Platform: Nintendo Switch
Genre: Co-op puzzler
WayForward has figured out the old-school 2D neo retro-style game and aesthetic down to a science. With titles like the Shantae series and their take on the Double Dragon/Kunio-kun universe, there’s nowhere to go but up for this developer. Though it does beg the question whether they can branch out of their comfort zone.
That’s where Vitamin Connection comes in. WayForward are taking a stab at the multi-minigame genre ala them WarioWare titles in the mid-2000s. It mostly succeeds as an in-door diversion from what’s been going on outside as of late, I can tell you that.
Vitamin Connection starts off with a simple premise -you play as both Vita-Boy and Mina-Girl who are trying to cure a family of their ailments- and then rolls with its plethora of game types. These include navigating into someone’s body while shooting down viruses with your vitamin beam, to untangling a person’s lung system by moving back and forth through an ever-morphing line.
Vitamin Connection also implements a bunch of minigames that are inspired by the likes of Kuru Kuru Kururin, PixelJunk Shooter, and Rhythm Heaven. This means you’ll have to adapt to whatever the game throws at you if you wish to complete all its trials within a single host-slash-stage.
Oh, and a bunch of J-pop and J-rock inspired tunes are playing in the background while you’re flying in your ship from section to section.
If you like a ton of saccharine in your aesthetics, this game is your jam.
It’s hard to pin down what Vitamin Connection is gameplay-wise. Sometimes it’s a 90s-inspired shooter with a slow pace. Other times it’s a motion-controlled maze runner, and also a mini-game rojak. What I can confirm it is, though, is a 2-player focused endeavour.
Co-op Couch Cure
While playing in single-player mode is standard yet unique thanks to its control scheme -you have to rotate your ship while flying through tight passages and use your beam to clear out obstructions- the fun part comes when you’re tackling the game with another person.
When you have two people playing the game, the game’s controls split between them. Player 1 controls movement and fires with the left JoyCon while Player 2 handles tilting motions and aiming with the right JoyCon. You can imagine how tricky that becomes when both of you are coordinating with each other while balancing that fine line between satisfaction and irritation.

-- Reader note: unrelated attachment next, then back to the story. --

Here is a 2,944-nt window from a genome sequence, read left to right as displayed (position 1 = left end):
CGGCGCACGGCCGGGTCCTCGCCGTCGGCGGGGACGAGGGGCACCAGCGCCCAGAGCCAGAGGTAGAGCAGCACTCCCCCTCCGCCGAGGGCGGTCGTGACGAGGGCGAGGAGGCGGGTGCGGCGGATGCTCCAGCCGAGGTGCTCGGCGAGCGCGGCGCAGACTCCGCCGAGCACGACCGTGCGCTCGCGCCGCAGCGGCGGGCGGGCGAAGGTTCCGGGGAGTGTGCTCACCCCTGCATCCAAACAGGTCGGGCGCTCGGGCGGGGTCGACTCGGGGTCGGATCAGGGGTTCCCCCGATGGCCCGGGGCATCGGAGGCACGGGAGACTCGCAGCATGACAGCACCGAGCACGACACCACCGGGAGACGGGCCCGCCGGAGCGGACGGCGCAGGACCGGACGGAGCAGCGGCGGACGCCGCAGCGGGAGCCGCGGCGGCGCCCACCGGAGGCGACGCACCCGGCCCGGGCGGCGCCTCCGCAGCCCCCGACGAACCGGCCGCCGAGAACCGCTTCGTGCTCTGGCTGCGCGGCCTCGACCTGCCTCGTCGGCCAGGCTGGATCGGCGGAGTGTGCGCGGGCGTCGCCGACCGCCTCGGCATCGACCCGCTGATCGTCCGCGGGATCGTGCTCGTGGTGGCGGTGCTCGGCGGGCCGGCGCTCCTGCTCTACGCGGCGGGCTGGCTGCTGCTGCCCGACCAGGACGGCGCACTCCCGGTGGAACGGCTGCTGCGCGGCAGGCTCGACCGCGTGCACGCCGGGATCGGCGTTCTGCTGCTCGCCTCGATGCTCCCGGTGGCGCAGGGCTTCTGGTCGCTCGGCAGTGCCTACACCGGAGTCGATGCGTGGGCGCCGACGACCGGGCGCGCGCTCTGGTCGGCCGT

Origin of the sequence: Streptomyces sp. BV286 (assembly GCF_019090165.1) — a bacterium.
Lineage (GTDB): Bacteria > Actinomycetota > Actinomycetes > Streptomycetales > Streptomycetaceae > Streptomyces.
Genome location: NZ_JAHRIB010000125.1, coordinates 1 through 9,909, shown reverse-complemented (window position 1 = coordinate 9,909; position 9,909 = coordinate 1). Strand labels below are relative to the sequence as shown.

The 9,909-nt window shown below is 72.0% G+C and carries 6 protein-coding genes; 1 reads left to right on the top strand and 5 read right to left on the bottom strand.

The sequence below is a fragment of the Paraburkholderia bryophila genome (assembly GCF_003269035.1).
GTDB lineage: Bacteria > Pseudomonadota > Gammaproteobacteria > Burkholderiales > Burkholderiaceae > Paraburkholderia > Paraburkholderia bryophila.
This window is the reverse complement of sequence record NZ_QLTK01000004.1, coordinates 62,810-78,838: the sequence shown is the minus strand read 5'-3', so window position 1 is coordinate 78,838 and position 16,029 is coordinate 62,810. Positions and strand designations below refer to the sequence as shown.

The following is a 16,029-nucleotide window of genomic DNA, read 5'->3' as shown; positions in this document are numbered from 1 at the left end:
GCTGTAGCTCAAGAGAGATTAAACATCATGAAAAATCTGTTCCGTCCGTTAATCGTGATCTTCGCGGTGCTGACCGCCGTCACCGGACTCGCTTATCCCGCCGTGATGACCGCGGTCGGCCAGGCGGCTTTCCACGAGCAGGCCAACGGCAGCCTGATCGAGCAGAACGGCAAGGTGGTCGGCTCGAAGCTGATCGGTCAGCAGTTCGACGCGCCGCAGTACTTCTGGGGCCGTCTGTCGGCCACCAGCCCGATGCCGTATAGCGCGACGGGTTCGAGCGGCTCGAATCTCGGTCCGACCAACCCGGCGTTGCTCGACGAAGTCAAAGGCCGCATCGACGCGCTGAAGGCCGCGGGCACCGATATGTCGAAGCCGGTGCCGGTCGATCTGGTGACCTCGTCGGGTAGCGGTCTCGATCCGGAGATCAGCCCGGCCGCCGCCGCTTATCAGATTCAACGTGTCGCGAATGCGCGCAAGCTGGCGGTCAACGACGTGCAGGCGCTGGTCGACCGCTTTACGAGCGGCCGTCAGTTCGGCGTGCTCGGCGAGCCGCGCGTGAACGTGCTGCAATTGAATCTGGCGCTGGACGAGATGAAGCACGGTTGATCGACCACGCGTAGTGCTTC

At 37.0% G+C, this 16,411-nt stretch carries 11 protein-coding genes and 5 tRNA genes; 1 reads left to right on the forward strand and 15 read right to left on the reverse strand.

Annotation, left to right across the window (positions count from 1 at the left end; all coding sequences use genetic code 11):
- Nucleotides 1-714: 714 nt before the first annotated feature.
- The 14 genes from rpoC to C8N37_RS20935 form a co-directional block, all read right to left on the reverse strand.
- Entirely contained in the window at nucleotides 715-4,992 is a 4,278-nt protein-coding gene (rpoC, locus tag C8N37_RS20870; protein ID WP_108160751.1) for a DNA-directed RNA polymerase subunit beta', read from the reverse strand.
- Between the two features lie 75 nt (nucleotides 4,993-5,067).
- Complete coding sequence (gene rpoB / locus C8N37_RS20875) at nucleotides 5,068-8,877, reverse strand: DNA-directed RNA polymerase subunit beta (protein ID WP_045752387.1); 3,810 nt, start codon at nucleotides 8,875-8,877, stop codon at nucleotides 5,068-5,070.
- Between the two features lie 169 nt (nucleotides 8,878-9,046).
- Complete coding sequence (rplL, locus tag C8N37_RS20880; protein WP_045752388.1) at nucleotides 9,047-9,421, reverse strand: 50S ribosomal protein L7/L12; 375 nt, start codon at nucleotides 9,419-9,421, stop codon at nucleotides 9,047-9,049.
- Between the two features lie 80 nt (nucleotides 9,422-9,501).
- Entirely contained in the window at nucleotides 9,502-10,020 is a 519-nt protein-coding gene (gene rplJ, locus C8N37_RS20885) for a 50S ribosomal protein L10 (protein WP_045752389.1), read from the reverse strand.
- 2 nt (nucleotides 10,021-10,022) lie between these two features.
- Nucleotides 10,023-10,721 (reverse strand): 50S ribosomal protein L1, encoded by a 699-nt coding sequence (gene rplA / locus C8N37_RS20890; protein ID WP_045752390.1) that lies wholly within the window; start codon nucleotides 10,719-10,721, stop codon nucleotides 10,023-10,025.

Offline co-op the best way to experience Vitamin Connection; with two people who have to work together navigating passageways while surviving the ordeal. And having fun doing so.
I do wish some aspects of the controls can be ironed out a bit more. Rotation methods on the Switch JoyCon isn’t as concrete and “precise” as it should be, to the point where you can just steamroll blindly through most levels. They’re not as bad as the grappling hook controls though, which for the record is pretty jittery and frustrating from the get-go.
Because of the way the game is structured – different family members you cure have maze-like levels- you and your co-op pal will be doing quite a bit of backtracking after doing a minigame in one section. This part gets quite monotonous over time, even with the fast forward button you can use to speed things up.
A Minigame A Day Keeps Your Boredom At Bay
WayForward’s jaunt into minigame mish-mash territory is a good effort.
While Vitamin Connection needs work on its controls and some of its repetitive aspects, it succeeds at entertaining a gaming group with its combination of influences and cutesiness on most accounts. There aren’t that many co-op couch experiences this year; if you have a Switch, you could do worst.
- Fun premise & gameplay.
- Clean and crisp visuals & sound.
- Best experienced with another player.
- Needs 2-player mode to get the most out of it.
- Slightly iffy motion controls.
- Too much backtracking